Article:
While the team did not provide an exact timeline for when this happened, the picture that showed the sprout was taken a week before (10:00 am, Jan. 7th, local time). They also indicated that the LME’s compliment of rapeseed and potato seeds had also sprouted and were growing well as of Saturday, Jan. 12th. In addition to these seeds, the LME’s “mini-biosphere” includes arabidopsis seeds, yeast and fruit fly eggs.

Seeing how these species grow, interact, and create a life-cycle under lunar conditions is of extreme importance to the CNSA (and other space agencies). The reason for this has to do with the many proposals for constructing a permanent base on the Moon in the near future. As Liu stated in an interview with the South China Morning Post:

“We have given consideration to future survival in space. Learning about these plants’ growth in a low-gravity environment would allow us to lay the foundation for our future establishment of space base.”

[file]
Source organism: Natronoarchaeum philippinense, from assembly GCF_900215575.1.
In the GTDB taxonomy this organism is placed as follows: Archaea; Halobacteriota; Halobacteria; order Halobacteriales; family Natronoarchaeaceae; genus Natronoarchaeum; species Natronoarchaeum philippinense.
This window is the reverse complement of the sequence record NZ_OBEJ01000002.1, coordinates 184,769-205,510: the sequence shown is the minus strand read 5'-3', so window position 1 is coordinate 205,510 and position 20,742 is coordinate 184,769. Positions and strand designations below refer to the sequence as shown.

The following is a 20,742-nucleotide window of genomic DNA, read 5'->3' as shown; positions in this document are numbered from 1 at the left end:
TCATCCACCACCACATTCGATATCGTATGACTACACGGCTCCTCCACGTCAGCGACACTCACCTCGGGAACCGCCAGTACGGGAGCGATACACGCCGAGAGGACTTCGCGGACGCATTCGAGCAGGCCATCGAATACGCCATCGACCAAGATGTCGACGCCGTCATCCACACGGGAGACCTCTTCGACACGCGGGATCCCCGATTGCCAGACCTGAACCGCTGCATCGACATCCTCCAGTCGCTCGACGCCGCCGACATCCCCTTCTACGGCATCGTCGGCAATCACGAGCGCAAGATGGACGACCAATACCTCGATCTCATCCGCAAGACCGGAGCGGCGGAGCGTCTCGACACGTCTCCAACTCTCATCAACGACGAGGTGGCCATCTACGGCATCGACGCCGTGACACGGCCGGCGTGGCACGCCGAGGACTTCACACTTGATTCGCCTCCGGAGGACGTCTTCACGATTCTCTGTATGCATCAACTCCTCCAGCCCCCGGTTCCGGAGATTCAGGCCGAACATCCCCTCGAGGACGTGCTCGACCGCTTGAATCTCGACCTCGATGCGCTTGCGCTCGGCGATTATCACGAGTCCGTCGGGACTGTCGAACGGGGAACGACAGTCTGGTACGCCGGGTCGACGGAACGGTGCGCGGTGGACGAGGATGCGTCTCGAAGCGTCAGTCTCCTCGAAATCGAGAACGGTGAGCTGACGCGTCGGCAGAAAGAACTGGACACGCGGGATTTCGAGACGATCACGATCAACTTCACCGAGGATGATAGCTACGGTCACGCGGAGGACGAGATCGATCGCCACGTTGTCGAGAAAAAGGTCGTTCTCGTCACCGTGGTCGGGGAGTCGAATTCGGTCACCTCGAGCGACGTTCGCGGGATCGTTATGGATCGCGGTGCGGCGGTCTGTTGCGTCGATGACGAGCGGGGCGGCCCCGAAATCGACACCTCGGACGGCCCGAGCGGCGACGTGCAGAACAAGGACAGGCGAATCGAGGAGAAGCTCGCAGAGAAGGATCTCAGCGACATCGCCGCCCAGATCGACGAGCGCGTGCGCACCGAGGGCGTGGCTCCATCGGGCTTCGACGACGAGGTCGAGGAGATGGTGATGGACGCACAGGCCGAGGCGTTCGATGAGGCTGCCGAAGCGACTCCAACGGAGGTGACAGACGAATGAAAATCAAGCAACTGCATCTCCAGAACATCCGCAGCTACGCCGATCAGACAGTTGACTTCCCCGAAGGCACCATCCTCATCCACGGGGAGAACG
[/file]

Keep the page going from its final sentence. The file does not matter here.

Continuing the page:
Image taken from inside the Earth-based control experiment on January 7th, 2019. Credit: CNSA/Chongqing University

The results were then compared to an Earth-based control experiment, which showed much more substantial growth (shown above). While air pressure and a constant temperature of 25 °C (77 °F) are maintained inside the LME (as with the control group), the fact that it has to contend with less than 17% of Earth gravity was sure to have some detrimental effects.

It remains to be seen whether or not this mini-biosphere will continue to grow slower than its Earth counterpart. In any case, the ecosystem (consisting of six elements) was specifically designed to create an entire life-cycle. As Xie Gengxin, the chief designer of the biological experiment payload, told CCTV:

“There are animal, plants and microorganisms in this payload, creating a micro-ecosystem in a closed environment. We guide the sunlight to the inside of the tin, which is much stronger than that on the Earth. We will study their photosynthesis under strong sunlight and compare it with the experiment on the Earth.”